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James - Interview 26

Age at interview: 67
Age at diagnosis: 42
Brief Outline: Diagnosed 25 years ago, James takes metformin, doxazosin, lisinipril, gliclazide and sotacor.
Background: James is a partially retired university porter who is married with two young sons and also a grown up son and daughter from his previous marriage. Ethnic background/Nationality: Born in the West Indies, living in UK.

More about me...

James feels he is managing his diabetes very well. He has a good relationship with his GP and has felt able to go to him about any concerns. James was diagnosed about 20 years ago, since when he has been given several combinations of medication. Now he feels his diabetes is '100% well managed' and that he is on a regime that suits him well. He tests his blood glucose levels every morning and makes a note of the readings in a book which he shows to his GP every 3 months. 

James leads an active life. He has two young children and has recently returned to almost full-time work even though he should by rights have retired. He has two allotments and spends as much time as he can gardening. He grows many different vegetables which he cooks for his family and feels that gardening has helped him get fit and given him the incentive he needed to exercise regularly. 

He compares his pro-active approach to diabetes with that of many of his friends in the UK and the West Indies, who try to ignore their diabetes until it reaches crisis point. James says that he did find it difficult at first to drink less alcohol, especially beer, but now drinks wine instead. He is also very careful to avoid eating processed foods and or foods that contain a lot of sugar.

 

James grows vegetables on two allotments and says that all the digging as well as the cycling...

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Well again, the allotment I do quite a lot of quite a little bit, by digging and that help me, a little bit of exercise. Yet again, my GP advised me to take a walk or cycle, and I do that as well. But I enjoyed doing physical work at the allotment digging, and I can feel even better when I go to the allotment and do digging with the fork. The crop that I get from the allotment is working out very well for me because I am just planting that I know that I wants to eat.

So what do you grow?

Oh everything. Potato. Sweetcorn. Cabbage. Lettuce. A lot of tomatoes. Lots of beans. Spinach. Beetroot. Peas - garden peas. And I grow some, too much of these things and I give things away to people at times. When I have a lot of sweetcorn there - sweetcorn. I enjoy eating sweetcorn.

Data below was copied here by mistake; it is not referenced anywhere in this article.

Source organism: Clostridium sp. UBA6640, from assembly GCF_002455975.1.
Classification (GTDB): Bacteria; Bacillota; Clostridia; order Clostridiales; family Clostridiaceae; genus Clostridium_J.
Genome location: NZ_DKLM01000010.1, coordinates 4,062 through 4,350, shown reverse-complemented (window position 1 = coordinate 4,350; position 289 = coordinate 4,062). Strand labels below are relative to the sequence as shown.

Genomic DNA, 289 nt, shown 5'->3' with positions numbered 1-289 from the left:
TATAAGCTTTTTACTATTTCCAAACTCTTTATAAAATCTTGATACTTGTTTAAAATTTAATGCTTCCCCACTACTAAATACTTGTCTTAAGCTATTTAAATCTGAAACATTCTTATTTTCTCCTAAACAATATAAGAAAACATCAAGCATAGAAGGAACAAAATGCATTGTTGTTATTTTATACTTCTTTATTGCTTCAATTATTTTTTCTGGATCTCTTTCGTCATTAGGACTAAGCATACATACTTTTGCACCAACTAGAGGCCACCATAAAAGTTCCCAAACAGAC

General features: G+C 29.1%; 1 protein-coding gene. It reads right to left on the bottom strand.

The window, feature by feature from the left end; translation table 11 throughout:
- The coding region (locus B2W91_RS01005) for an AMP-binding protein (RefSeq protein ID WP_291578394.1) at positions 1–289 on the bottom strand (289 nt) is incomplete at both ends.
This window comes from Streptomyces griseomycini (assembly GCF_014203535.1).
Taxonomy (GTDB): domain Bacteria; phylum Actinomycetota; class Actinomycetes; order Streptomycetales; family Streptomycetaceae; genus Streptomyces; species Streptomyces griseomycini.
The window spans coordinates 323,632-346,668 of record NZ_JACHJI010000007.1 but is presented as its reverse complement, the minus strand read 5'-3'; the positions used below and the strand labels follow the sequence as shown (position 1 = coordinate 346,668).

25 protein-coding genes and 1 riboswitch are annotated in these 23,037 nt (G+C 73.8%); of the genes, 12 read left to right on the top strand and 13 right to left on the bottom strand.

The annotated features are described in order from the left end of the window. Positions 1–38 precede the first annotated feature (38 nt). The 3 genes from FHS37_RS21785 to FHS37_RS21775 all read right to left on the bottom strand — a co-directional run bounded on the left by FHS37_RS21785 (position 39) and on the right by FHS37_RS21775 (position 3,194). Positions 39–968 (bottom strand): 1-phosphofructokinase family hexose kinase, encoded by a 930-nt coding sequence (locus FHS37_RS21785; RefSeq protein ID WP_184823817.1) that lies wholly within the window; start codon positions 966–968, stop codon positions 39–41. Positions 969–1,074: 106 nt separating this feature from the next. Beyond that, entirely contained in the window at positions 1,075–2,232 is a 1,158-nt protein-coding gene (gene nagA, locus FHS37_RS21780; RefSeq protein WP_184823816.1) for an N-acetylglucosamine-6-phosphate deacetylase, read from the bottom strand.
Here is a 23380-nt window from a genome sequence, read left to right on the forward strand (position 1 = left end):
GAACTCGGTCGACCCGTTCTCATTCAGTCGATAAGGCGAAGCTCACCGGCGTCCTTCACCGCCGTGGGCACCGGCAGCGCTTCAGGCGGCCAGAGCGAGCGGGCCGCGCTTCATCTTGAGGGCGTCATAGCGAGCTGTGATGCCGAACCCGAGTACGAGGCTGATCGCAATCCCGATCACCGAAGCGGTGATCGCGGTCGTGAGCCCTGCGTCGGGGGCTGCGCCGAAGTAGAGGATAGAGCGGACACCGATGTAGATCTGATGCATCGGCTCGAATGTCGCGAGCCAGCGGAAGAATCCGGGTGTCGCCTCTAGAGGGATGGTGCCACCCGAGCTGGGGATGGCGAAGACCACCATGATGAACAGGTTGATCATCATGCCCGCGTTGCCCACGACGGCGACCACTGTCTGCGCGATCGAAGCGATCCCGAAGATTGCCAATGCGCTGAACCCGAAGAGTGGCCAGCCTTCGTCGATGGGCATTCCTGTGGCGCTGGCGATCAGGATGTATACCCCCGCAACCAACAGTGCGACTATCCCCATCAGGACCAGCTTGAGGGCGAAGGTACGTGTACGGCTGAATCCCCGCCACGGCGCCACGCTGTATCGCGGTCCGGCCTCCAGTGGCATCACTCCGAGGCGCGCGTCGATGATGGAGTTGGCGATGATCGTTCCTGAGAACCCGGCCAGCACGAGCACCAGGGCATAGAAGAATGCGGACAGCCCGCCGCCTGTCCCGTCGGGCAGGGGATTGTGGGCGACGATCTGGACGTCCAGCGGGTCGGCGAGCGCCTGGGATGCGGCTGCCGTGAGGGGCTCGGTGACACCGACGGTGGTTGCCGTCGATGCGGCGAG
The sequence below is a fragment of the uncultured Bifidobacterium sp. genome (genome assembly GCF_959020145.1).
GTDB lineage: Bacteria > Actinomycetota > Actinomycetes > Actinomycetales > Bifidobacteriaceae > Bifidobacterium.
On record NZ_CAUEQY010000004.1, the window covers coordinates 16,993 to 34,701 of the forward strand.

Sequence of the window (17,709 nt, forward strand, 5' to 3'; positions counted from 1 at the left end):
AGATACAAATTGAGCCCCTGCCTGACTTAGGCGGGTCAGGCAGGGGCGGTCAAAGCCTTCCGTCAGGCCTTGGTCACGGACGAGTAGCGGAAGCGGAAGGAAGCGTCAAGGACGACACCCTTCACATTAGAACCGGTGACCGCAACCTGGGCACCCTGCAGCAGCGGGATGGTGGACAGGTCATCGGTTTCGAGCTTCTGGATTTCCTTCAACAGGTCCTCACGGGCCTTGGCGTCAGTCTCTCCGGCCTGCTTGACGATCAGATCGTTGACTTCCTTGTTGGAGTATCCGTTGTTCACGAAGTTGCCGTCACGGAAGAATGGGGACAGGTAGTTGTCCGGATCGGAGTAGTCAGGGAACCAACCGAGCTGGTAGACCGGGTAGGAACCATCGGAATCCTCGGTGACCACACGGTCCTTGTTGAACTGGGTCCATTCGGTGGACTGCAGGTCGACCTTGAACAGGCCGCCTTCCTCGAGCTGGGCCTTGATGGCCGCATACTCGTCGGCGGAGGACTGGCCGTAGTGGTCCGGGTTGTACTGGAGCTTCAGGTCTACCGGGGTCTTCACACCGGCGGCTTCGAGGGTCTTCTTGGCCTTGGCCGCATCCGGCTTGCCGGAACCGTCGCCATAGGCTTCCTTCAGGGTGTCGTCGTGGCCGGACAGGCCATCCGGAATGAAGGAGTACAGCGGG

The exercise which my GP advised me to take up, some exercise, go for a walk, if it is even twenty minutes either way and if I can cycle. But I do a little bit of cycling - not too far. But the joy of it is my allotment which I do physical work there, and I sleep very well after doing the allotment. I never feel too tired and I sometimes, sometimes if I am up the allotment again and I haven't eaten anything then I feel I get too hot and sweaty and I know I have to finish and then get something to eat. Not very often this happens. because my wife always insists I take some food if I am going there or a drink or something.

Okay so when you are at the allotment how long would you spend up there?

About two hours.

 

James says he feels proud of the care he receives from his GP.

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Nowadays you go to the Caribbean and there's a lot of people down there with diabetes and they have got to pay for all their medication. And the doctor never seems to' Just give them the medication, and [they] never test it you know to know whether it is the right medication for them, whether they should increase the does or reduce it or change it to something else. I have seen it done there, with people I discuss this sort of thing, they don't do anything, just give them tablets and think that is it, that will calm it down - it doesn't.

So you feel yours is quite well managed?

Yes. I think mine is 100% managed yes. I feel proud of this and my GP. Proud of this.

I didn't know anything about diabetes. I never met anyone with diabetes except, yes, I have, except my own people said that they diabetic and they inject themselves, so I wondered what it was like until my GP told me. This is something that can give you strokes, is it high blood pressure or sugar level? But sometimes with my diabetes if I stay too long from eating anything I became hot and sweaty, feel weird and [laugh] at one time my GP, I was in his surgery and he took my sugar level, and I showed him the reading I had which was 2 point something. And he just got up like this and just run downstairs and got some biscuit.

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